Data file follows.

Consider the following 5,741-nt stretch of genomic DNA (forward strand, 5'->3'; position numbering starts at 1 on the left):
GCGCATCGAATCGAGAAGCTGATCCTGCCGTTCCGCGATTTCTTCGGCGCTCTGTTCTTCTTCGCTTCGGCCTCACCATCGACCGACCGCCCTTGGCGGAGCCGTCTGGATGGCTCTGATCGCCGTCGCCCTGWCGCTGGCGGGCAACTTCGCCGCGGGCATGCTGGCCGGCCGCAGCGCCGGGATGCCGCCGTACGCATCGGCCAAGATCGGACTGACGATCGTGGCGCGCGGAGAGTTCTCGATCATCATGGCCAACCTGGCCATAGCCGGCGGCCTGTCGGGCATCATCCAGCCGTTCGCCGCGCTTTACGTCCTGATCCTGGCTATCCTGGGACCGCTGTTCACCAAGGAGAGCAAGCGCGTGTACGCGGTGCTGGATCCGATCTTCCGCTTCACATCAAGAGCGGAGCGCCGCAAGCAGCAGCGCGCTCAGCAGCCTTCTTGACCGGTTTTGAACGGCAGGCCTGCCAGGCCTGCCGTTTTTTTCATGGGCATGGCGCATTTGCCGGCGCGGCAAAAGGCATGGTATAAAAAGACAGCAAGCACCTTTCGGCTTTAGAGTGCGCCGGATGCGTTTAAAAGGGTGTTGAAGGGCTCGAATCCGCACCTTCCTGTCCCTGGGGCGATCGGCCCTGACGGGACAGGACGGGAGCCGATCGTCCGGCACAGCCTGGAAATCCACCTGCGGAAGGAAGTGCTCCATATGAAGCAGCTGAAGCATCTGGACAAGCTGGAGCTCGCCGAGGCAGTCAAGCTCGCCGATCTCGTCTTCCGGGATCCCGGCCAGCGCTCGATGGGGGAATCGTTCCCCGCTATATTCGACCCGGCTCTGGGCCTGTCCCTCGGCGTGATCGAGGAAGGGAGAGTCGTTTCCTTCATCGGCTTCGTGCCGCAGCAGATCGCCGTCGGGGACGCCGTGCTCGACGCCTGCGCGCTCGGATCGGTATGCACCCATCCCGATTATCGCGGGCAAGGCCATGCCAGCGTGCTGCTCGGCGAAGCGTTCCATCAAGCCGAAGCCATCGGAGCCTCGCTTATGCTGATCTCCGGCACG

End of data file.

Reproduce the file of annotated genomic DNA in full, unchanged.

Consider the following 5,741-nt stretch of genomic DNA (forward strand, 5'->3'; position numbering starts at 1 on the left):
GCGCATCGAATCGAGAAGCTGATCCTGCCGTTCCGCGATTTCTTCGGCGCTCTGTTCTTCTTCGCTTCGGCCTCACCATCGACCGACCGCCCTTGGCGGAGCCGTCTGGATGGCTCTGATCGCCGTCGCCCTGWCGCTGGCGGGCAACTTCGCCGCGGGCATGCTGGCCGGCCGCAGCGCCGGGATGCCGCCGTACGCATCGGCCAAGATCGGACTGACGATCGTGGCGCGCGGAGAGTTCTCGATCATCATGGCCAACCTGGCCATAGCCGGCGGCCTGTCGGGCATCATCCAGCCGTTCGCCGCGCTTTACGTCCTGATCCTGGCTATCCTGGGACCGCTGTTCACCAAGGAGAGCAAGCGCGTGTACGCGGTGCTGGATCCGATCTTCCGCTTCACATCAAGAGCGGAGCGCCGCAAGCAGCAGCGCGCTCAGCAGCCTTCTTGACCGGTTTTGAACGGCAGGCCTGCCAGGCCTGCCGTTTTTTTCATGGGCATGGCGCATTTGCCGGCGCGGCAAAAGGCATGGTATAAAAAGACAGCAAGCACCTTTCGGCTTTAGAGTGCGCCGGATGCGTTTAAAAGGGTGTTGAAGGGCTCGAATCCGCACCTTCCTGTCCCTGGGGCGATCGGCCCTGACGGGACAGGACGGGAGCCGATCGTCCGGCACAGCCTGGAAATCCACCTGCGGAAGGAAGTGCTCCATATGAAGCAGCTGAAGCATCTGGACAAGCTGGAGCTCGCCGAGGCAGTCAAGCTCGCCGATCTCGTCTTCCGGGATCCCGGCCAGCGCTCGATGGGGGAATCGTTCCCCGCTATATTCGACCCGGCTCTGGGCCTGTCCCTCGGCGTGATCGAGGAAGGGAGAGTCGTTTCCTTCATCGGCTTCGTGCCGCAGCAGATCGCCGTCGGGGACGCCGTGCTCGACGCCTGCGCGCTCGGATCGGTATGCACCCATCCCGATTATCGCGGGCAAGGCCATGCCAGCGTGCTGCTCGGCGAAGCGTTCCATCAAGCCGAAGCCATCGGAGCCTCGCTTATGCTGATCTCCGGCACG